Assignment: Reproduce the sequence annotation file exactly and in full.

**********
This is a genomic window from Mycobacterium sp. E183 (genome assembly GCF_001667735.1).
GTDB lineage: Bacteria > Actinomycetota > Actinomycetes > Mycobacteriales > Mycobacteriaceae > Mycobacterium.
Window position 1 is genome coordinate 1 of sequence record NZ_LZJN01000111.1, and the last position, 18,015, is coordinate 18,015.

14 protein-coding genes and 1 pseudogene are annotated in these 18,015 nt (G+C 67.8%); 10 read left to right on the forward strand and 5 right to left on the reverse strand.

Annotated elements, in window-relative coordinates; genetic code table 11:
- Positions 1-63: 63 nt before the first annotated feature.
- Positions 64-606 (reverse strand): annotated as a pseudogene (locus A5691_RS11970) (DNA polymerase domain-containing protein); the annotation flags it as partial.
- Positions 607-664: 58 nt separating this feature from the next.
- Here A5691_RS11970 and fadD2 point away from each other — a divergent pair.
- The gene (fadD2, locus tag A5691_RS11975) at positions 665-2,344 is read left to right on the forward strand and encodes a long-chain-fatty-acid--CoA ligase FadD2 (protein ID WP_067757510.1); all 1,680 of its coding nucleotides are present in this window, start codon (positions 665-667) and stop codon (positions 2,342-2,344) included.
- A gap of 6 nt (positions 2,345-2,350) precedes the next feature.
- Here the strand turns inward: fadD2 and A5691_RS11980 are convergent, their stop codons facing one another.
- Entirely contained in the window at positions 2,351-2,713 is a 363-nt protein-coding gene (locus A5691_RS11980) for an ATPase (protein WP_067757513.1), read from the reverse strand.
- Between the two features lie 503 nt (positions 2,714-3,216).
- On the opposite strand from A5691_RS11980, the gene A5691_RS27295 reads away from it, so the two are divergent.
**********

This is a genomic window from Mycobacterium sp. E183 (genome assembly GCF_001667735.1).
GTDB lineage: Bacteria > Actinomycetota > Actinomycetes > Mycobacteriales > Mycobacteriaceae > Mycobacterium.
Window position 1 is genome coordinate 1 of sequence record NZ_LZJN01000111.1, and the last position, 18,015, is coordinate 18,015.

14 protein-coding genes and 1 pseudogene are annotated in these 18,015 nt (G+C 67.8%); 10 read left to right on the forward strand and 5 right to left on the reverse strand.

Annotated elements, in window-relative coordinates; genetic code table 11:
- Positions 1-63: 63 nt before the first annotated feature.
- Positions 64-606 (reverse strand): annotated as a pseudogene (locus A5691_RS11970) (DNA polymerase domain-containing protein); the annotation flags it as partial.
- Positions 607-664: 58 nt separating this feature from the next.
- Here A5691_RS11970 and fadD2 point away from each other — a divergent pair.
- The gene (fadD2, locus tag A5691_RS11975) at positions 665-2,344 is read left to right on the forward strand and encodes a long-chain-fatty-acid--CoA ligase FadD2 (protein ID WP_067757510.1); all 1,680 of its coding nucleotides are present in this window, start codon (positions 665-667) and stop codon (positions 2,342-2,344) included.
- A gap of 6 nt (positions 2,345-2,350) precedes the next feature.
- Here the strand turns inward: fadD2 and A5691_RS11980 are convergent, their stop codons facing one another.
- Entirely contained in the window at positions 2,351-2,713 is a 363-nt protein-coding gene (locus A5691_RS11980) for an ATPase (protein WP_067757513.1), read from the reverse strand.
- Between the two features lie 503 nt (positions 2,714-3,216).
- On the opposite strand from A5691_RS11980, the gene A5691_RS27295 reads away from it, so the two are divergent.